The white dwarfs branch

The fact that the branch associated with white dwarfs is disconnected from the rest of the diagram indicates that some sudden and drastic event needs to happen for stars in the main sequence to reach this state. At the end of its life, a star either becomes a black hole or explodes in a supernova, which leaves no emitting body behind that whose luminosity and temperature could be studied. However, after certain supernovae corresponding to low-mass stars, astronomical bodies remain that look like a regular star but have a much lower luminosity and surface temperature: white dwarfs.

Hertzsprung-Russell Diagrams - Key takeaways Astrophysics relies on the collection of data and the statistical processing of the information gathered. Relevant quantities of stars, such as their size or temperature, can be estimated through certain models and the measuring of the electromagnetic properties of the spectrum of emission. The Hertzsprung-Russell diagram is a representation of stars according to their luminosity and surface temperature. The pattern formed after the collection of significant amounts of data allows us to study the evolution of stars. The Hertzsprung-Russell diagram has four main regions: the main sequence (where stars spend most of their lives), the giants and supergiants branches, and the white dwarfs branch, which signals the final stage of life of some of the stars of the main sequence.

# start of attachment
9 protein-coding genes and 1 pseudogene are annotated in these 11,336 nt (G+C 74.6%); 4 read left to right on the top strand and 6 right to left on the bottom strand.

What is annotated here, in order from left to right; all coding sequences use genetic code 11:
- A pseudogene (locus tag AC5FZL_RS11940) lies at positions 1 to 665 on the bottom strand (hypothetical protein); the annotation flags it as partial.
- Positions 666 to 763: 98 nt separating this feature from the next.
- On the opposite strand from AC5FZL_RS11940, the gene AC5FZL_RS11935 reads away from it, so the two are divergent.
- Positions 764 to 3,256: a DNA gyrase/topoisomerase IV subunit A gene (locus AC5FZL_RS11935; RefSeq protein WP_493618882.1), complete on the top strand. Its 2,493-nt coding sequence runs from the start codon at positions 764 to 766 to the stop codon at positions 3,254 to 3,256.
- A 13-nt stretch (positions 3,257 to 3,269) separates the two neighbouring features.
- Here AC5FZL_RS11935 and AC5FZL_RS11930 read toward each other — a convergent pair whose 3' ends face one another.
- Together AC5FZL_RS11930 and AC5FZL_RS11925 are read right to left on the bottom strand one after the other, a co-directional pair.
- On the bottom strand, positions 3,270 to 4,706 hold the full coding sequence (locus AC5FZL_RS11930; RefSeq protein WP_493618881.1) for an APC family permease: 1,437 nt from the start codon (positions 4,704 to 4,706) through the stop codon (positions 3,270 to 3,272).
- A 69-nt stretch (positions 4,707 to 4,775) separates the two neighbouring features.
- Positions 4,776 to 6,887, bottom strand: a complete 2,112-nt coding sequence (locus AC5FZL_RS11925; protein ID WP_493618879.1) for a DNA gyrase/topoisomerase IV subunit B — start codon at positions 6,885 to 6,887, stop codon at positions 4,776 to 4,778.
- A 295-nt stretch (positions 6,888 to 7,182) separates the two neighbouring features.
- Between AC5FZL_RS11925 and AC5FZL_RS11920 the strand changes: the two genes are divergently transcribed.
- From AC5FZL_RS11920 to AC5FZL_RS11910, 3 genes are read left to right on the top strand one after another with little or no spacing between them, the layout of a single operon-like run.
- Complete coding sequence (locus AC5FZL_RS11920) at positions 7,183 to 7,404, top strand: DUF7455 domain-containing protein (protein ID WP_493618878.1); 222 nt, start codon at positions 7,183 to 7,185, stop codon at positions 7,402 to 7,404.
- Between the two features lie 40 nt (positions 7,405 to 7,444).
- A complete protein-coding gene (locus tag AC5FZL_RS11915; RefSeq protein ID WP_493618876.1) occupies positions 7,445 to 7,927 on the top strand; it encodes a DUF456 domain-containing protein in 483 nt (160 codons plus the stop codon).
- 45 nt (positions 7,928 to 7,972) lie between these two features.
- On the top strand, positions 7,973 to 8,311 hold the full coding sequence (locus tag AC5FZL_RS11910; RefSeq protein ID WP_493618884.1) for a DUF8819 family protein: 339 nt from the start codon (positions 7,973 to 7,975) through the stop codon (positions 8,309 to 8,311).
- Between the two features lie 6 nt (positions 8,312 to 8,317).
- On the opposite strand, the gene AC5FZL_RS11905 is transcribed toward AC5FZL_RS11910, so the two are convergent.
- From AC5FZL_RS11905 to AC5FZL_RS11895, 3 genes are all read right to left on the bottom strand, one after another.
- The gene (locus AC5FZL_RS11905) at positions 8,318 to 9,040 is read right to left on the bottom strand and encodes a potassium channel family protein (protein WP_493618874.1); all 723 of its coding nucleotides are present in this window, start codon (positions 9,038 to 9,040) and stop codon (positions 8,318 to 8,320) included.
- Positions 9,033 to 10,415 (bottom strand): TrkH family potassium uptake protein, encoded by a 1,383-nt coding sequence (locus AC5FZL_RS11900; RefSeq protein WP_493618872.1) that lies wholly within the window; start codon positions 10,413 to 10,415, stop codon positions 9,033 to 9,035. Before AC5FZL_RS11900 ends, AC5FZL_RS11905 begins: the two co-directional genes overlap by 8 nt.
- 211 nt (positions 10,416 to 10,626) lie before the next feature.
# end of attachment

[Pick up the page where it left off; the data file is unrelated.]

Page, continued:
Hertzsprung-Russell Diagrams

What is the Hertzsprung-Russell diagram?

It is a diagram in which stars are classified according to their luminosity and surface temperature. It allows to track the evolution of stars.

How can stars be classified using the Hertzsprung-Russell diagram?

In the Hertzsprung-Russell diagram, there are four main regions: the main sequence, the giants and supergiants branches, and the white dwarfs branch.

How does the Hertzsprung-Russell diagram relate to the size of stars?

The luminosity gives a very accurate measure of the radius of stars under reasonable assumptions. The higher the luminosity, the larger the radius.

What are the main branches of the Hertzsprung-Russell diagram?

The main sequence, the giants’ branch(es) and the white dwarf branch.

Where do stars spend most of their lives in the Hertzsprung-Russell diagram?

In the main sequence.